THE Government’s plan to
provide incentives to married couples to have more children to address the low fertility rate
has received mix views from the public.
While some are asking for sufficient funds to be given, some think that it is not a viable strategy in the long run.
Expectant father Benignus Cheah, 26, thinks that monetary incentives should be at least RM8,000 as childbirth and childcare costs are not cheap these days.
“Pre-pregnancy check-ups can easily be about RM200 per session and delivering the baby could go up to RM4,000 at hospitals.
“Aside from that, there is also the cost of daily necessities for the baby as well,” he told The Star.
Other than monetary incentives, he hoped for cheaper childcare products such as diapers and milk powder.
“Reducing the prices of breast-pumping equipment should also be taken into consideration as well.
“While manual breast pumps cost around RM300 to RM400, most women would resort to using electrical pumps these days which cost around RM1,000,” Cheah said, adding that even though it made the process easier, it was enough to burn a hole through the pocket.
It was recently reported that Women, Family and Community Development Minister Datuk Seri Rohani Abdul Karim said the country’s fertility rate had decreased from three children per woman in 2000 to 2.1 in 2012.
She said a reason for this decline was due to women delaying marriage for the sake of their career and that this low fertility rate will affect the country’s workforce in 20 or 30 years’ time.
Clerk Lily Chang, 35, said only an incentive of about RM100,000 would convince her to try for her third offspring.
“There are so many expenses involved when it comes to having a baby, from the medical consultation fees and delivery fees to strollers, baby clothes and milk bottles.
“Any incentive below a five-digit amount would not be enough for me to have more children in this day and age where medical benefits are insufficient, maternity leave is limited and cost of living is higher,” said the mother of two.
She added that this would not be a problem in Western countries because aside from pregnant mothers being able to take at least six months of paid maternity leave, baby products are also tax-free.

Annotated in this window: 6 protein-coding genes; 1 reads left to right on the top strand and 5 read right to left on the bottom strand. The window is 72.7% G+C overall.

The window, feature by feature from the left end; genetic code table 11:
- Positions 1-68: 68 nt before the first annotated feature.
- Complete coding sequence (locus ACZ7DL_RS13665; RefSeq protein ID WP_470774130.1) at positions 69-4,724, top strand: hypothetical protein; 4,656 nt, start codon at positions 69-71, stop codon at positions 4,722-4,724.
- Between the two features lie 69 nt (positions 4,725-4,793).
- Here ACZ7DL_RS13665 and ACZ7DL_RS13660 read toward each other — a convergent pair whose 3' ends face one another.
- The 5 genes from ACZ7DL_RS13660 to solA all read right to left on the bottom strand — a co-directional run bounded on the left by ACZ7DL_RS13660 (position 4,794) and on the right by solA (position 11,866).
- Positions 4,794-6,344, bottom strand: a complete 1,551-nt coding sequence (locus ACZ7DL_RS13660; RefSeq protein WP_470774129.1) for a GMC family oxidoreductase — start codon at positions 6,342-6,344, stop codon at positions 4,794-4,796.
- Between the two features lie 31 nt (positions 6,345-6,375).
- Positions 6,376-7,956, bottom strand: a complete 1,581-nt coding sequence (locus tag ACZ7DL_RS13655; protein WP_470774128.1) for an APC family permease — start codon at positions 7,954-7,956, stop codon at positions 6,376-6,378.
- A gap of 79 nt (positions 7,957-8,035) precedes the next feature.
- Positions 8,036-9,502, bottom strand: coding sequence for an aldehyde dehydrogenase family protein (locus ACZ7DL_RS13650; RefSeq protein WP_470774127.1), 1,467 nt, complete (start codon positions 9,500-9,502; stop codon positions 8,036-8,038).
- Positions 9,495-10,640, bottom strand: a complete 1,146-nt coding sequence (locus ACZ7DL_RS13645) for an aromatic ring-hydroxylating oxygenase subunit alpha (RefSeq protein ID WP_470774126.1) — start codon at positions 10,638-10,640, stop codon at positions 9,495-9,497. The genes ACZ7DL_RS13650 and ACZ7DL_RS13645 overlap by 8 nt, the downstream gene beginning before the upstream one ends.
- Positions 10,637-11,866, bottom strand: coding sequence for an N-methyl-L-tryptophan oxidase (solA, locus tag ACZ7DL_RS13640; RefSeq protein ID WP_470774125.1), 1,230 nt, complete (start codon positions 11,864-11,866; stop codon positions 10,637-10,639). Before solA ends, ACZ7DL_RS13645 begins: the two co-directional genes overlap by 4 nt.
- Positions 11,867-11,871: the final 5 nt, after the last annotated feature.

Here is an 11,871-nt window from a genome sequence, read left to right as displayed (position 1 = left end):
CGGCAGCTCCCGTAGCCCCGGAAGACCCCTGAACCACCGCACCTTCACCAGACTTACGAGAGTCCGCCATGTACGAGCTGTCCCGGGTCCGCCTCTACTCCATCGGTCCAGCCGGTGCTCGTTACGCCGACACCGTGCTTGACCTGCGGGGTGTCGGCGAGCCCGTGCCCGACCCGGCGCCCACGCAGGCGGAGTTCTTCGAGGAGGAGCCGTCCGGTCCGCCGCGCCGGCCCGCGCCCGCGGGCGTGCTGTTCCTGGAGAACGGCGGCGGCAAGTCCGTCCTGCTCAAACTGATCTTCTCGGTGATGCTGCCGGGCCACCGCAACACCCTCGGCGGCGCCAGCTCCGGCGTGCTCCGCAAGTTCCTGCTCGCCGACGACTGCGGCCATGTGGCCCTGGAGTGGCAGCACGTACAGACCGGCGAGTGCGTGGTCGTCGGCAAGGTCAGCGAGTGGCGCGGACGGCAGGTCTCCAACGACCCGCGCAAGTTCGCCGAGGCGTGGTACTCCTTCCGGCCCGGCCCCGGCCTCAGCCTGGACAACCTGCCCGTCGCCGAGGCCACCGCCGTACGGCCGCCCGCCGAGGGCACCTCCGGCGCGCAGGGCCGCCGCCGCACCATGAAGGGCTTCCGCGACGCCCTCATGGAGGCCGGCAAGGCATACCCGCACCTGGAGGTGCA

“The system is working for them and not against them, so the welfare of new mothers is guaranteed.
“There is even childcare service within organisations so that mothers can go to work knowing that their children are safe and in good hands.
“Whereas here, we often hear of incidents of abuse and inefficiency in daycare centres that are located outside workplaces,” said Chang.
Meanwhile, businessman H.W. Loh said that one-off incentives can only ease the financial burden during that short period of time when the baby arrives.
“However, in the long run if cost of living continues to rise, these incentives would amount to nothing at all.
“While it may seem attractive at first to people who wish to have more children, it will be too late once they realise that they may not be able to afford taking care of them in the future,” he said.
Loh suggested that it would be better for the government to provide a higher tax relief for children because it would ensure long-term practicality.
“The decision to have children needs to come with proper family planning. It is not so much about the cash incentives.
“If people with meagre salaries choose to start a family purely because of this, the children are the ones who will suffer when parents cannot afford proper care,” he said.
Telesales officer Patrice Chan, 24, said it was not a good idea to give monetary incentives to encourage married couples to have more children.
“Naturally, people who know nothing of childcare and childbirth would see this as an opportunity to get extra cash.
“But more importantly, this defeats the real reason behind married couples choosing to have children,” she said, adding that in the long run, people may think that having children was equivalent to having money.
She suggested that the government could instead subsidise education costs.
“This includes transportation to schools for those staying in rural areas and are less privileged.
“Perhaps longer maternity leave and even paternity leave, which allows the mother to get proper rest and recuperate after giving birth, would be a better form of encouragement,” said Chan, who plans to have two or three children in the future.